Why the EU Care About Illegal Logging in Indonesia?


The first ever Forest Law Enforcement, Governance and Trade (FLEGT) licensing scheme on legally produced tropical timber almost ready to begin between EU and Indonesia.

Last week, Indonesian President Joko Widodo, European Commission President Jean-Claude Juncker, and European Council President Donald Tusk agreed to establish the first-ever Forest Law Enforcement, Governance and Trade (FLEGT) licensing scheme. Its aim is to reduce illegal logging and to foster trade in legally produced timber between the EU and Indonesia.

“Indonesia and its partners in the EU have shown that trade can provide incentives towards ending the scourge of illegal logging. Such practices cost developing nations billions in lost revenues, lead to destruction of unique ecosystems and exacerbate poverty,” said Karmenu Vella, European Commissioner for Environment, Maritime Affairs and Fisheries.

The announcement follows the joint assessment of Indonesia’s readiness to implement the Indonesia-EU Voluntary Partnership Agreement (VPA). After this achievement, both Parties are now able to quickly reach a fully operational licensing system, as so to make Indonesia the first country to pass this last obstacle.

“Today’s announcement is a signal to markets that it is possible to promote sustainable forest management by buying verified legally produced timber,” she added.

What are the Indonesia-EU Voluntary partnership and the Forest Law Enforcement, Governance and Trade Action Plan?

The Indonesia-EU Voluntary Partnership Agreement (VPA) is a legally binding trade agreement, aimed to ensure that the EU market will receive exclusively legal timber and timber products from Indonesia.

The EU-Indonesia VPA is just one of 15 agreements that the EU is negotiating or implementing with timber producing countries in South East Asia and Africa. All in all, 24% of the world’s tropical forests are found in these countries, which supply 80% of the EU’s tropical timber imports.

A VPA partner country that has implemented a timber legality assurance system and other VPA commitments can issue verified legal timber products with FLEGT licences.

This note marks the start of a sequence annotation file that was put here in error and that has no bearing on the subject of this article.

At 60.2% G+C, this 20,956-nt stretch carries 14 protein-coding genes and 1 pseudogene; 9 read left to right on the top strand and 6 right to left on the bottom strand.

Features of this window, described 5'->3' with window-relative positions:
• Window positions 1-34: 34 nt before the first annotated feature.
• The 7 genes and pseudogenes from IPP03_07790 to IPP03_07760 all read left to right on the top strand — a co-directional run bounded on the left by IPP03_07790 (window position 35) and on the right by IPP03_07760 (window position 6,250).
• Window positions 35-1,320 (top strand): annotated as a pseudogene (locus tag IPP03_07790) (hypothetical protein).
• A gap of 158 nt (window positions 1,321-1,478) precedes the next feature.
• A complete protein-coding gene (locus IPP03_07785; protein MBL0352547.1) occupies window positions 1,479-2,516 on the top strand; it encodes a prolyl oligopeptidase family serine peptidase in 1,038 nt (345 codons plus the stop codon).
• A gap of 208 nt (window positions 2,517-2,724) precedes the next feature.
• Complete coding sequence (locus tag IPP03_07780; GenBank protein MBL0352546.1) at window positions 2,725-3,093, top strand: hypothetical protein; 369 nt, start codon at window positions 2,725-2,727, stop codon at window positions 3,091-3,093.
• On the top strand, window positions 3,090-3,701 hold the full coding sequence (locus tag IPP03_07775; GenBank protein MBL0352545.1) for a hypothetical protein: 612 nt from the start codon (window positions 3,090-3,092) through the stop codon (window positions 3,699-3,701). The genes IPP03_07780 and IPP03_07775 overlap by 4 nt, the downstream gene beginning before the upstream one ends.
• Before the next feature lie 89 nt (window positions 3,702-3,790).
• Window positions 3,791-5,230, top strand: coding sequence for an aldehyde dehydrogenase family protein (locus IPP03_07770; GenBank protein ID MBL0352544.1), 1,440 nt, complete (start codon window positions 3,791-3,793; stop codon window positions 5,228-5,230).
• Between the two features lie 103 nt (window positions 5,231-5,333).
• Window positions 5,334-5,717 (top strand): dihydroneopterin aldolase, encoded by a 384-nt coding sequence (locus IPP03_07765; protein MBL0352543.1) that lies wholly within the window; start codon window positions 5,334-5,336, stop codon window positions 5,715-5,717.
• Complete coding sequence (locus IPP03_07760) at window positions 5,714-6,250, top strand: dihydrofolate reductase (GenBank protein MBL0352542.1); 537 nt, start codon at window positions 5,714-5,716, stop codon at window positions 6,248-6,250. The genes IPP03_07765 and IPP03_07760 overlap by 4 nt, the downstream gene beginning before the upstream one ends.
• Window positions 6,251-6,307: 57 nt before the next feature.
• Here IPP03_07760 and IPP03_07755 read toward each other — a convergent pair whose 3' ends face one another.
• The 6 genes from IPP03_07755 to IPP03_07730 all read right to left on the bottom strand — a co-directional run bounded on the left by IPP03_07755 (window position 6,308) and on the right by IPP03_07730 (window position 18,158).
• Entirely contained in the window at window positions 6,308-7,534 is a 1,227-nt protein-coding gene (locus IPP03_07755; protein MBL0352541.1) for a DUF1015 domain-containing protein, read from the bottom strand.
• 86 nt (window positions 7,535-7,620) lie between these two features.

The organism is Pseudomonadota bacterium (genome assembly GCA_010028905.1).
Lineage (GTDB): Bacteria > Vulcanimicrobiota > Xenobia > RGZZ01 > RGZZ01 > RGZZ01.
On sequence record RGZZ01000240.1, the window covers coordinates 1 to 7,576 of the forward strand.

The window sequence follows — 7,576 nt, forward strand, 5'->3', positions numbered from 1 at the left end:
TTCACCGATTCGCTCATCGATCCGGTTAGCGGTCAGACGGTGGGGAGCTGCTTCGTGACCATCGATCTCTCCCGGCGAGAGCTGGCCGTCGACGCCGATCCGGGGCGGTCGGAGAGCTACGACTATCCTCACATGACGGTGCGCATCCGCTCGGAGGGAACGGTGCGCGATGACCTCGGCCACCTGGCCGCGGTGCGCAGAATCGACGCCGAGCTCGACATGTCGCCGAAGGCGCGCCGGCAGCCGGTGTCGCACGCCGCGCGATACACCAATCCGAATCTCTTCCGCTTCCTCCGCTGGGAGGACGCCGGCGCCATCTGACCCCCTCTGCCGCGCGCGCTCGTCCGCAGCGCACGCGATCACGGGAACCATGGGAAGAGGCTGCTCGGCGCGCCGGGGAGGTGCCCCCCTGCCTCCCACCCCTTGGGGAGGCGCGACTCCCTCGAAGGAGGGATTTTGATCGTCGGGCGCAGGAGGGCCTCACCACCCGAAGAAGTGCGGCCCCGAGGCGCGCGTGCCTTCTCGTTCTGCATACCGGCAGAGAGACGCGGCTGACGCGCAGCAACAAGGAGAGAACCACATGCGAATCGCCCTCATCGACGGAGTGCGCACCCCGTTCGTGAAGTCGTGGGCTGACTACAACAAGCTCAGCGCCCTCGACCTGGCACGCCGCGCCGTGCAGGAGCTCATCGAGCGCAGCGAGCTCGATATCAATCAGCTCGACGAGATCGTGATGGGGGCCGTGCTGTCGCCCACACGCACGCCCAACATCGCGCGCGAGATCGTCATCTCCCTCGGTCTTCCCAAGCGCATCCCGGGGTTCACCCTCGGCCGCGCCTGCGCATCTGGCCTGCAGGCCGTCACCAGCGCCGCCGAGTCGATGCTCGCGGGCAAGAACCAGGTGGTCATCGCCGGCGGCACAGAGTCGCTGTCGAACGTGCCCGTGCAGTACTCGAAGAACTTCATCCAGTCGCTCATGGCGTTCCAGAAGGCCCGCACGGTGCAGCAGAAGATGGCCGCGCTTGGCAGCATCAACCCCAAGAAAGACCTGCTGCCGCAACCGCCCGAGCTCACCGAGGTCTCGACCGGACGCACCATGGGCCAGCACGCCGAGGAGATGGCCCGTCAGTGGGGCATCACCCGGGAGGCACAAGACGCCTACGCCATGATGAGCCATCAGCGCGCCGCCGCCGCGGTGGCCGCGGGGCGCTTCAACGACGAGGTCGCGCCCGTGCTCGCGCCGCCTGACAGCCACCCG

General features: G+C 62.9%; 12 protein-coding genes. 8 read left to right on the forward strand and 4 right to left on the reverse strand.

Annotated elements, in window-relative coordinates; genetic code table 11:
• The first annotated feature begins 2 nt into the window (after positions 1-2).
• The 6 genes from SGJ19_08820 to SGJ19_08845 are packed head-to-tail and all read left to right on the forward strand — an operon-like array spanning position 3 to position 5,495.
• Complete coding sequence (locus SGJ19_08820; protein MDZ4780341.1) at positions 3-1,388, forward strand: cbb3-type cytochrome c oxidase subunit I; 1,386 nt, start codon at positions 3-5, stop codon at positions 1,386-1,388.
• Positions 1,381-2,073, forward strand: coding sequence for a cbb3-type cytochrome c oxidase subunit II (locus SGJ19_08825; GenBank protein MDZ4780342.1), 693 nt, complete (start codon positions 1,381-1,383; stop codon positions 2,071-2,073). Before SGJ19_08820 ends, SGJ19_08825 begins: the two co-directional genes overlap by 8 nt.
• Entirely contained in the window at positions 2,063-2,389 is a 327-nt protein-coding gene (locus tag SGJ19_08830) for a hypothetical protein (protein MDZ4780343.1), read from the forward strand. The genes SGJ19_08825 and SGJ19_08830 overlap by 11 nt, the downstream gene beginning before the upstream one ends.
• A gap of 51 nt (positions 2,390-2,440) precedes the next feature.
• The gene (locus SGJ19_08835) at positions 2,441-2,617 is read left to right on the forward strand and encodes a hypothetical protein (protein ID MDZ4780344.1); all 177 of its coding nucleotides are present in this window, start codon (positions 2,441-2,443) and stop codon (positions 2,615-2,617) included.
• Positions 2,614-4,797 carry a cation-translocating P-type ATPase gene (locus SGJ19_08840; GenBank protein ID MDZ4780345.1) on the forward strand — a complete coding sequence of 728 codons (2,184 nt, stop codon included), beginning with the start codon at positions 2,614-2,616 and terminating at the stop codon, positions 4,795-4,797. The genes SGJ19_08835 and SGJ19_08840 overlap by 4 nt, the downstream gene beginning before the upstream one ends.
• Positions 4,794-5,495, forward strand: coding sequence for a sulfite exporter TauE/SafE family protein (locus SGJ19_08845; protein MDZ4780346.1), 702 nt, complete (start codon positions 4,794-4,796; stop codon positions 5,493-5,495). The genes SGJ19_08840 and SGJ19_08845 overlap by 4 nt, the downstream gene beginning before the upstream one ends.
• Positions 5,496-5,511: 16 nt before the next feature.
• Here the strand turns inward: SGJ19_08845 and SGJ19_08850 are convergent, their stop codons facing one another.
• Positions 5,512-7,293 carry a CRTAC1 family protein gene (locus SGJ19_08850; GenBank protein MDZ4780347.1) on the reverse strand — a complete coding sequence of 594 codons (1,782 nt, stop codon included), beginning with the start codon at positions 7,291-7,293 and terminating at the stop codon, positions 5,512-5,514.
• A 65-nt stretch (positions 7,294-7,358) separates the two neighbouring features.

The Forest Law Enforcement, Governance and Trade (FLEGT) Action Plan is the EU’s response to the problem of illegal logging.

Adopted by the European Commission to address the issue at EU level, the plan aims to prevent illegal timber products from entering the EU market. The EU buys 11%, by value, of timber products and paper exported from Indonesia. Indonesia supplies 33% of the EU’s tropical timber imports by value.

The legality of timber and timber products must be assessed through a control system before issuing a FLEGT-license.

Supported significantly by the European Commission and EU Member States, such as the UK, the FLEGT VPA has increased transparency, accountability and stakeholder participation in decisions about forests in Indonesia.

Besides strengthening forest governance, it has also promoted legal trade, modernised and formalised Indonesia’s forest sector, as well as improved business practices. By doing so, it made possible for many thousands of businesses to meet market demand for legal timber.

Just 20% of Indonesia’s timber was legal in 2002, while today over 90% of Indonesia’s timber exports are from independently audited factories and forests. More than 20 million hectares of forests and more than 1700 forest industries are covered by these audits, an unprecedented level of scrutiny.

Why is the full implementation of the VPA significant?

“For the first time, timber consumers, suppliers, civil society and NGOs and governments across the world have come together to forge a trade deal that will conserve forests crucial to avoiding catastrophic climate change,” commented Aida Greenbury, Managing Director of Sustainability for Asia Pulp & Paper Group (APP), one of the largest pulp and paper producers in the world.

She also added that: “this regulatory breakthrough is extremely timely and responds to a gap in the global trade system that has become more acute over the last decade.”

During the last ten years, Indonesia’s timber-based products have increased significantly into the EU market.  Indonesian timber-based exports to the EU were valued at US $645 million in 2014 – a 9% increase on the year before.

However, the impact of illegal logging has been having a profound effect, as highlighted by report issued by Indonesia’s anti-corruption commission. According to the report, 629 million cubic meters of timber vanished on the black market between 2003 and 2014. This has caused the Indonesian Government to lose billions in tax revenue.

Such illegal business does not just negatively affect the environment by increasing CO2 emissions and enhancing global warning. It also denies livelihoods to communities, breeds wider criminality and deprives crucial tax receipts of local and national government.

“The VPA’s full implementation is a huge chance and a tribute to the work of industry, policymakers and NGOs in Indonesia and in Europe. We now need to continue this race to the top, pioneering new standards that deliver the best outcomes for our business, our customers, our environment and our people,” Greenbury concluded.

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